Composer Eleni Karaindrou blends traditional and popular instruments to create an archaic, almost mythic sound

If Homer had written music, it might sound something like this: dark and brooding, redolent of rich red wine and the salty brine of the sea. At once plaintive and erotically lyrical, it would sing of love and loss, of the passion that motivates humans to achieve great things. It would, in short, sound very much like the music of Eleni Karaindrou, Greece's most eloquent living composer--and a movie-music composer at that.

Who is Karaindrou? Aside from Pan, the lusty Greek god who invented the pipes that bear his name, and Iannis Xenakis, a spiky modernist composer who made his reputation in the 1960s, Greece has offered few major musical figures. But Karaindrou, 54, called the "Tenth Muse" by fellow Greeks, may be just the woman to put her nation back on the musical map. Blending the sounds of traditional Greek instruments such as the santouri (a kind of zither), conventional popular instruments like the accordion and the full orchestral panoply of woodwinds, brass and strings, Karaindrou creates an archaic, almost mythic sound. "I like marrying sounds I know--Greek traditional folk to jazz or classical," she says. "I feel like a painter, taking dabs of color from a wide variety of sources and making something out of it.

"This adventurous quality marks her music for the controversial film director Theo Angelopoulos, with whom she has worked on five films since 1984. Their most recent project, the moving three-hour epic Ulysses' Gaze--starring Harvey Keitel in a topical updating of the Homeric legend, set against the Bosnian conflict--won the Grand Prix at Cannes last May. Karaindrou's creative role is so important that she often writes the music before Angelopoulos has shot a scene, inspiring him to find a visual equivalent for her aural material, rather than the other way around. "It is a feeling and a common language of communication that creates an invisible bond between us, an alchemy," notes Angelopoulos.

The album spun off from Ulysses' Gaze is Karaindrou's most impressive credit to date. An extended suite for solo viola, oboe, accordion, trumpet, horn, cello, voice and string orchestra, it has been a classical-chart best-seller in Greece since its October release and has just come out in the U.S. on the Munich-based ECM label. Amazingly, the basic score was composed in a single midwinter's night. "After reading the script, talking to Theo and hearing his narration of the story, I was immersed in deep thought, returning to and feeling the innocence of my childhood years," says Karaindrou. "To what extent the Greek element comes out is an issue for others to ponder."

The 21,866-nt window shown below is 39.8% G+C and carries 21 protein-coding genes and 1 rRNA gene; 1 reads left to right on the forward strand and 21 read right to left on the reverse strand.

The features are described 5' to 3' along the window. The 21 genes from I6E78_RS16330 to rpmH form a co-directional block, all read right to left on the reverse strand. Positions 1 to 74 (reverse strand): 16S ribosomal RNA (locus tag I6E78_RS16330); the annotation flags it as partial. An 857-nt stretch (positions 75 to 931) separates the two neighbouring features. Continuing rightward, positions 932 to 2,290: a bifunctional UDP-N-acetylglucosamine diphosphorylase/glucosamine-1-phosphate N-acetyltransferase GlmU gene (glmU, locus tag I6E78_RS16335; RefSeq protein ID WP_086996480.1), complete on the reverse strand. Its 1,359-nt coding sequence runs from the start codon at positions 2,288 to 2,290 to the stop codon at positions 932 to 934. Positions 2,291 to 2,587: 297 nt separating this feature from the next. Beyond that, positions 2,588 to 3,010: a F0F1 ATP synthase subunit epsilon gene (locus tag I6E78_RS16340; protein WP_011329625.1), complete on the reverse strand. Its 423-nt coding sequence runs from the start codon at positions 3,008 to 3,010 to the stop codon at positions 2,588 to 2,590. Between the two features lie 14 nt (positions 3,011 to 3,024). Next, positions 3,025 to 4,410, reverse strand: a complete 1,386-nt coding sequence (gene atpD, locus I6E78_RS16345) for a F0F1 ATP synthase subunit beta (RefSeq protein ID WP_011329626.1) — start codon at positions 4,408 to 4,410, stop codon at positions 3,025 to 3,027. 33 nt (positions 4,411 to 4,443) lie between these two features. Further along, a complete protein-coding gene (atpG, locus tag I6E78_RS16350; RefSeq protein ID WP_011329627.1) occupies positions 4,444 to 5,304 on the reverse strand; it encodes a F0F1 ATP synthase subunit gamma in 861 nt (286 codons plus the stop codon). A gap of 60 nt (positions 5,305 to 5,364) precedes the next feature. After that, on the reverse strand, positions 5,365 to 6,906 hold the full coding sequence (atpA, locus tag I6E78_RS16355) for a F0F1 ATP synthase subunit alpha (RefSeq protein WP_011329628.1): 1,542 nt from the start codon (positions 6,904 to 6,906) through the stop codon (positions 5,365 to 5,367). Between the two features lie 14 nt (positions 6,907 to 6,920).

Like her other music for Angelopoulo--such as 1986's The Beekeeper, featuring the soulful playing of Norwegian jazz saxophonist Jan Garbarek, and 1991's lyric The Suspended Step of the Stork--Ulysses' Gaze is marked by arching, folklike melodies played over droning string chords, imparting an elegiac, inexpressibly sad aura. "I was looking for multinational music, from Russian revolutionary songs, litanies with Byzantine psalms, Bulgarian and Serb folk songs," says Karaindrou. "This search for the lost gaze of innocence, and return to pristine, true feelings and faith, is what inspired me."

Karaindrou found inspiration early. Born in the remote mountain village of Teichio in central Greece, she remembers "the music of wind, rain on the slate roof, the nightingale singing, the silence of the snow, the playing of clarinets and flutes and village festivals." When she was six, her family moved to Athens into an apartment overlooking an outdoor summer theater; a few years later, she started piano lessons. Fifteen years of music study at the Hellenikon Odion school in Athens followed, as well as courses in history and archaeology at the University of Athens.

In 1967 Karaindrou--married but estranged from her husband--fled the repressive Greece of the generals with her young son and headed to Paris, where she studied ethnomusicology and fell in with a group of like-minded liberal expatriates. After the restoration of democracy in 1974, she returned to Athens. Following a divorce, she married the avant-garde stage director Antonis Antipas in 1988 and continued writing music for theater. Since her 1975 debut album, The Big Wakefulness, she has put out 18 stand-alone records and scored 33 plays and 16 films.

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